The development of this project allowed for children’s voices to be heard with regards to the policies, procedures, visions and values of the setting. The children were keen to share their thoughts with this allowing all those involved to help develop the setting to support children’s views, concerns and knowledge. For staff this project allowed the opportunity for to revisit practise that has been limited due to the covid restrictions. Allowing children to take ownership and the ability to direct the development of child-led policies, procedures, visions and values will hopefully aid the children feeling valued as part of the nursery.

SAFE

“we hold hands”
“wear a hi-viz vest”
‘walk carefully up the stairs”

 

Dissemination/Impact Report

To ensure the continuing development of this project in the future, all Nursery staff have been included and informed throughout this project’s development.  During Team Meetings the Children’s Policies and Procedures Floorbook has been discussed with staff encouraged to add to the book to develop a wide and varied range of child-led policies.

 

Parents have been informed about the development of the project and will continue to be kept up to date via the monthly Newsletters. Similarly, the  floorbook is available for parents to view at drop-off, pick-up, stay and play sessions and nursery open days.

 

The information regarding the development and implementation of the project will also be included for any new parents via the information pack and the induction presentation

 

The implementation and development of this project have and will allow the children the ability to express their thoughts and views regarding the nursery.  Children’s views are respected and they are able to express themselves in a manner that suits them.   Capturing the views of the children has helped staff gain a greater understanding on how children view the opportunities and routines of the nursery.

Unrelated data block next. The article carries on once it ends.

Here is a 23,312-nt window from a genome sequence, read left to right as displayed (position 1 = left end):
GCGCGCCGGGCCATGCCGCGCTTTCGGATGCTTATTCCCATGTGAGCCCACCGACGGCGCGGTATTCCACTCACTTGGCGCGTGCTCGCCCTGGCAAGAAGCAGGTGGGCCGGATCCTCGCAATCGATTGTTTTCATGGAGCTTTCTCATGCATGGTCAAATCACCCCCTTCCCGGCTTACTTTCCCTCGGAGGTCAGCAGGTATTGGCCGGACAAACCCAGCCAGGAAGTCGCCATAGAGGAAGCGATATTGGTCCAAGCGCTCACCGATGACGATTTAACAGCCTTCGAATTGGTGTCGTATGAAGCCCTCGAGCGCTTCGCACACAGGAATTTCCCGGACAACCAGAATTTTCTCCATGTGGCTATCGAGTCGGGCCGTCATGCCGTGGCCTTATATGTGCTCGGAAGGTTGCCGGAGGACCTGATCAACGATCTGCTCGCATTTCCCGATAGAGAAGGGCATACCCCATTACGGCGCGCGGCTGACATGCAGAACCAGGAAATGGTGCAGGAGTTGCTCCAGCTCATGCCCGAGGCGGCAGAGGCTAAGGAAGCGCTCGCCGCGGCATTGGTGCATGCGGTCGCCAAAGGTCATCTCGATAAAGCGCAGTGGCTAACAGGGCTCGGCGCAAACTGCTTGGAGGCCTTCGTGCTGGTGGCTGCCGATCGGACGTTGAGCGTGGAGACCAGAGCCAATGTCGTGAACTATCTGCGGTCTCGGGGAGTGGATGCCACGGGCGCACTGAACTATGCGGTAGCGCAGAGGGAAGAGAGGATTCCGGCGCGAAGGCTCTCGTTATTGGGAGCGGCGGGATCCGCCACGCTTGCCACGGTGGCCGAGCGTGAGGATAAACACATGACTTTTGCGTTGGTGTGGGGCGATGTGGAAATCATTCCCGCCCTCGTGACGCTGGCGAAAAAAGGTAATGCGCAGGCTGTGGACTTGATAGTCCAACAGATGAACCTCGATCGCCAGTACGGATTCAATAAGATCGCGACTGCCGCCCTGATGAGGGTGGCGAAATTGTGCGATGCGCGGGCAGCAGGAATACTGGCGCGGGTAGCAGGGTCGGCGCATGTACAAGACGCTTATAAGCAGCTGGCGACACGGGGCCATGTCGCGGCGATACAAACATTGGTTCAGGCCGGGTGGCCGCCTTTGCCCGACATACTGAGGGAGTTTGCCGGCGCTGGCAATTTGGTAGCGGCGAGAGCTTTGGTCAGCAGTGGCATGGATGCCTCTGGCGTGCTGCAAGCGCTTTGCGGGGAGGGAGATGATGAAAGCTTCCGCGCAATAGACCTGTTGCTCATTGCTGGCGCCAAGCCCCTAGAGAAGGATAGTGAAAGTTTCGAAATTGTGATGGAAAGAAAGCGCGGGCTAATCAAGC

Research implications

To be completed

Practitioner enquiry

To be completed

Leadership learning

To be completed

Author and role

To be completed

Comments from other network members

What did you appreciate about this research? What forward-looking questions did it raise for you?

  1. Fiona Ferguson
    Fiona Ferguson
    25 May 2022 at 2:45 pm

    I love this project idea. One area we have been discussing is how to involve children more in policy making and this project shows a simple solution that is robust and fully involves children in all aspects. We will certainly be looking to take forward your ideas in my centre. Well done


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  2. Alison Hawkins
    26 May 2022 at 2:40 pm

    I enjoyed reading about these Froebelian journeys – both that of the practitioner-researcher and the ideas written in the leadership report too. Clearly this appears to be an ongoing piece of research looking at important areas of children’s involvement and how their voices might be heard, and how their opinions might help form policy. The access to a floor book for children to add their thoughts (expressed in various ways) subsequent to the initial conversations indicates staff are listening and hearing – GREAT! I look forward to learning more about the research as it unfolds in the future.


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  3. Jacqueline Stewart
    Jacqueline Stewart
    30 May 2022 at 11:07 am

    I enjoyed reading your project, we as a setting are looking at ways to encourage children’s voice and how we record it.


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  4. Jean Aitken
    Jean Aitken
    12 Jun 2023 at 10:09 am

    This is an area that I want to take forward in our setting. Reading your report has sparked ideas on how to do this. Thank you.
    Well done